DraftKings, Genius Sports Big In Stock-Based Compensation

Home » DraftKings, Genius Sports Big In Stock-Based Compensation

Posted on: March 28, 2022, 01:21h. 

Last updated on: March 28, 2022, 01:21h.

Genius Sports (NYSE:GENI) and DraftKings (NASDAQ:DKNG) are the worst offenders in terms of equity-based compensation as a percentage of 2021 of gross profits.

stock-based compensation
Inside DraftKings’ Boston office. The company and Genius Sports dole out large amounts of stock-based compensation. (Image: Wall Street Journal)

That’s according to a list constructed by Twitter user JiggyCapital. By his data, sports betting data provider Genius’s stock-based compensation as a percentage of 2021 gross profits was an astounding 789 percent while the tally for DraftKings was 136 percent. The companies’ stock-based pay as a percentage of 2021 operating income was -89 percent and -44 percent, respectively.

Stock-based compensation, also known as equity-based or share-based compensation, is common among publicly traded companies and is frequently used by young, unprofitable growth companies that may want to conserve capital directed toward employees’ cash salaries. In 2021, the median salary for a DraftKings staffer was $102,098 while CEO Jason Robins garnered 137 times that amount.

Broadly speaking, the investment community doesn’t decry stock-based compensation, particularly among youthful tech companies, because the fight to attract and retain talent is ultra-competitive. However, there times when this way of rewarding employees draws scrutiny.

Why It Matters for DraftKings, Genius

While lavishing stock upon workers conserves cash, the strategy still has balance sheet implications because the expense is added back to derive a company’s cash flow. By adding it back, a company’s shares outstanding count increases.

Challenges and issues with equity remuneration include: Dilutes the ownership of existing shareholders (by increasing the number of shares outstanding) (and it) may not be useful for recruiting or retaining employees if the share price is decreasing,” according to the Corporate Finance Institute.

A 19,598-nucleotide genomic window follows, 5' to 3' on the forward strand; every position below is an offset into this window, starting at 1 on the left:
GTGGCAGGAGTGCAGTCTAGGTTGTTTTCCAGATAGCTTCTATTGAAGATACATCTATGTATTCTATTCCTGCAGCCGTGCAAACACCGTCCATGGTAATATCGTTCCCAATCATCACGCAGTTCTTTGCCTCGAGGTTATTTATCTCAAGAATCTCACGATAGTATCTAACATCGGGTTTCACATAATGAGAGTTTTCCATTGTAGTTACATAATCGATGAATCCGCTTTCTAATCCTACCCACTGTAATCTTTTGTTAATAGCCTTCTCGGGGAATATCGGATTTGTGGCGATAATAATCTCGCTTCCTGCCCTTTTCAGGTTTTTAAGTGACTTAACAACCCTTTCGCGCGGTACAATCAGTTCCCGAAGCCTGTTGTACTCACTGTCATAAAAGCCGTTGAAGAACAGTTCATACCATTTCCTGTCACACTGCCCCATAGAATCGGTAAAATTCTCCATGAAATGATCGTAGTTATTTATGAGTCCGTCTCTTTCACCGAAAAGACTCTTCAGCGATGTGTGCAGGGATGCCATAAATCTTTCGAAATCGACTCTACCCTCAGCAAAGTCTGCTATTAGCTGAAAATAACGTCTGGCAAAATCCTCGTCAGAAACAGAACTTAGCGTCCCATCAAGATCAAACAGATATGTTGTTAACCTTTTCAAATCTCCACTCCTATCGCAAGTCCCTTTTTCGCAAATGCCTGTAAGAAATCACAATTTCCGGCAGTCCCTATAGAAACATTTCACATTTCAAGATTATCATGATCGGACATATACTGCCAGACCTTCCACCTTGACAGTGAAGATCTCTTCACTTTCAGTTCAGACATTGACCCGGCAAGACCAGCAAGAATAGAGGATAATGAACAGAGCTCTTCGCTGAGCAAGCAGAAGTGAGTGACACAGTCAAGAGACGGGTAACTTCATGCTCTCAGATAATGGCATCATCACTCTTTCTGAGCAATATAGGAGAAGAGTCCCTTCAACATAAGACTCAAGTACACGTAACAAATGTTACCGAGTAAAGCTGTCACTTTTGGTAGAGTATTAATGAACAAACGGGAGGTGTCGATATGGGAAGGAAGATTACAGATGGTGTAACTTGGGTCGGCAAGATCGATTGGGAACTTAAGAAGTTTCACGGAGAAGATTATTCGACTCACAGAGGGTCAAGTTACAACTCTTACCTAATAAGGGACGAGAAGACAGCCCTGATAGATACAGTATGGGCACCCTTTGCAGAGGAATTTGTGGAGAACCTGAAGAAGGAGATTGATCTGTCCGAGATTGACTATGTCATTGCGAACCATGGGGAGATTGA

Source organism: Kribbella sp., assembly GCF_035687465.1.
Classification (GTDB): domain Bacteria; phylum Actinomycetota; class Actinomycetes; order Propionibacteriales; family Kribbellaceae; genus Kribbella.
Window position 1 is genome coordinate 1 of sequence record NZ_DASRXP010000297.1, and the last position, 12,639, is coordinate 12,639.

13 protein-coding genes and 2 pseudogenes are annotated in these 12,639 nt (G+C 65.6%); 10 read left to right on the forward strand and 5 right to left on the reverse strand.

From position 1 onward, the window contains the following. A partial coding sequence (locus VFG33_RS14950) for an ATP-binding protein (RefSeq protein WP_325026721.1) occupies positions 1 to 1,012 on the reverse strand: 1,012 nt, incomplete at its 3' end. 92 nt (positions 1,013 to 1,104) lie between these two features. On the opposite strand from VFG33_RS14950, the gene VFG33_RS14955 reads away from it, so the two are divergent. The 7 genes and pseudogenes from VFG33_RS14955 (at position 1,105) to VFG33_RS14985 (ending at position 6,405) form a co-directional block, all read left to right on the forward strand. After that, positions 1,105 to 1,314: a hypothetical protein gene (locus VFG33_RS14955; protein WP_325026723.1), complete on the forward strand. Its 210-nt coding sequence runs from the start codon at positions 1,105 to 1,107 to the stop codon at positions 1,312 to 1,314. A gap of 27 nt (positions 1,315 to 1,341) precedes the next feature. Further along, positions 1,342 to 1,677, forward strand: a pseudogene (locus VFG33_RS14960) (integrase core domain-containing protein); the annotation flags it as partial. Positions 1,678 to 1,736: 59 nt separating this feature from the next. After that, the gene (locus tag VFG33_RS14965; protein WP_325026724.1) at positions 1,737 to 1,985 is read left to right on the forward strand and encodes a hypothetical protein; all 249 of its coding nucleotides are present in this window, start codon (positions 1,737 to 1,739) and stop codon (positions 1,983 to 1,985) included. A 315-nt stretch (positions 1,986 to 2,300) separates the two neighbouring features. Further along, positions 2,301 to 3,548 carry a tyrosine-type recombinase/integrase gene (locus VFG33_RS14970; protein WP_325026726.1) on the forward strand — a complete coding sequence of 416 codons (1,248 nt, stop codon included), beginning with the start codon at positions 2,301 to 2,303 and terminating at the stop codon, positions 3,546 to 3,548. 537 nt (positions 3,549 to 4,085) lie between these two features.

In the cases of DraftKings and Genius Sports, both of which came to market via mergers with special purpose acquisition companies (SPACs), share prices are in free fall. Over the past year, the online sportsbook operator lost 71.38 percent of its value while Genius shares are lower by 70.68 percent.

At a staggering 20,742 percent, Genius is also the worst offender in terms of stock compensation as a percentage of earnings before interest, taxes, depreciation and amortization (EBITDA), notes JiggyCapital. DraftKings isn’t among the top 25 on that dubious list.

Margins Matter, Too

With analysts and investors increasingly scrutinizing timelines to profitability for sports betting stocks, expanding shares outstanding counts don’t help matters when it comes to per share earnings.

Some companies in this group are also dealing with margin issues. For example, DraftKings’ gross margins declined 42.9 percent from 2019 through 2021. On the other hand, Genius Sports’ gross margins jumped almost 24 percent over that period — good for one of the best increases.

DraftKings and Genius are the only gaming equities to appear on any of the lists mentioned here.


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